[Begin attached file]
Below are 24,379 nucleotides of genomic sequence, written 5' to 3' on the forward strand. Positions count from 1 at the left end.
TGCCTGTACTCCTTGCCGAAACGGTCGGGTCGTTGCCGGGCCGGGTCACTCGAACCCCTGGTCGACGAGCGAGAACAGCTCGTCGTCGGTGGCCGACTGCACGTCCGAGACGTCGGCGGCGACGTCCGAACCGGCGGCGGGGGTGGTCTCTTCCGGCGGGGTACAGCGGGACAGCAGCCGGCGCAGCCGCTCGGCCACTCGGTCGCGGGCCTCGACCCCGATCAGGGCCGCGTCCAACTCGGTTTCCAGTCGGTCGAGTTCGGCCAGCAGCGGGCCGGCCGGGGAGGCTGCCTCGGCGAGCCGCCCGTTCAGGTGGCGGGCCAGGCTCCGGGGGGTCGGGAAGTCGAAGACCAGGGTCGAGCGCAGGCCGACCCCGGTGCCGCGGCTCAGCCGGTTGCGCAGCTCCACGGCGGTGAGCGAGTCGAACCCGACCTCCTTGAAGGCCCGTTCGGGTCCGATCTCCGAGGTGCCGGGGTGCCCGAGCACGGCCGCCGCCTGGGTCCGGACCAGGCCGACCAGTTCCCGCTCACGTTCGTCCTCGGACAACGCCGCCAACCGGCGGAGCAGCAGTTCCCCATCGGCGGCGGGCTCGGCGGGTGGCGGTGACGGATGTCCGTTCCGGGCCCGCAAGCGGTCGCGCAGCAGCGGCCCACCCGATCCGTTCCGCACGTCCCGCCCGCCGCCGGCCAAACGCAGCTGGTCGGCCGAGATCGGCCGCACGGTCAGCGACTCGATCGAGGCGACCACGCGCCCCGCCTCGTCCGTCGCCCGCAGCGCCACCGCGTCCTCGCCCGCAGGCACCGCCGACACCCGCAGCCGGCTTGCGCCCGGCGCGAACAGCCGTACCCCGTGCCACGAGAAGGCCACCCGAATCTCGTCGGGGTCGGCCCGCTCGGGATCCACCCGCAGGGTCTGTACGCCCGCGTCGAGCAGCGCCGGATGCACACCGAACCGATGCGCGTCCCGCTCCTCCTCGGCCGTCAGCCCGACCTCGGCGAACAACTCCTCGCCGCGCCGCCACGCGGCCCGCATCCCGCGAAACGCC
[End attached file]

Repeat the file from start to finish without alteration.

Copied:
Below are 24,379 nucleotides of genomic sequence, written 5' to 3' on the forward strand. Positions count from 1 at the left end.
TGCCTGTACTCCTTGCCGAAACGGTCGGGTCGTTGCCGGGCCGGGTCACTCGAACCCCTGGTCGACGAGCGAGAACAGCTCGTCGTCGGTGGCCGACTGCACGTCCGAGACGTCGGCGGCGACGTCCGAACCGGCGGCGGGGGTGGTCTCTTCCGGCGGGGTACAGCGGGACAGCAGCCGGCGCAGCCGCTCGGCCACTCGGTCGCGGGCCTCGACCCCGATCAGGGCCGCGTCCAACTCGGTTTCCAGTCGGTCGAGTTCGGCCAGCAGCGGGCCGGCCGGGGAGGCTGCCTCGGCGAGCCGCCCGTTCAGGTGGCGGGCCAGGCTCCGGGGGGTCGGGAAGTCGAAGACCAGGGTCGAGCGCAGGCCGACCCCGGTGCCGCGGCTCAGCCGGTTGCGCAGCTCCACGGCGGTGAGCGAGTCGAACCCGACCTCCTTGAAGGCCCGTTCGGGTCCGATCTCCGAGGTGCCGGGGTGCCCGAGCACGGCCGCCGCCTGGGTCCGGACCAGGCCGACCAGTTCCCGCTCACGTTCGTCCTCGGACAACGCCGCCAACCGGCGGAGCAGCAGTTCCCCATCGGCGGCGGGCTCGGCGGGTGGCGGTGACGGATGTCCGTTCCGGGCCCGCAAGCGGTCGCGCAGCAGCGGCCCACCCGATCCGTTCCGCACGTCCCGCCCGCCGCCGGCCAAACGCAGCTGGTCGGCCGAGATCGGCCGCACGGTCAGCGACTCGATCGAGGCGACCACGCGCCCCGCCTCGTCCGTCGCCCGCAGCGCCACCGCGTCCTCGCCCGCAGGCACCGCCGACACCCGCAGCCGGCTTGCGCCCGGCGCGAACAGCCGTACCCCGTGCCACGAGAAGGCCACCCGAATCTCGTCGGGGTCGGCCCGCTCGGGATCCACCCGCAGGGTCTGTACGCCCGCGTCGAGCAGCGCCGGATGCACACCGAACCGATGCGCGTCCCGCTCCTCCTCGGCCGTCAGCCCGACCTCGGCGAACAACTCCTCGCCGCGCCGCCACGCGGCCCGCATCCCGCGAAACGCC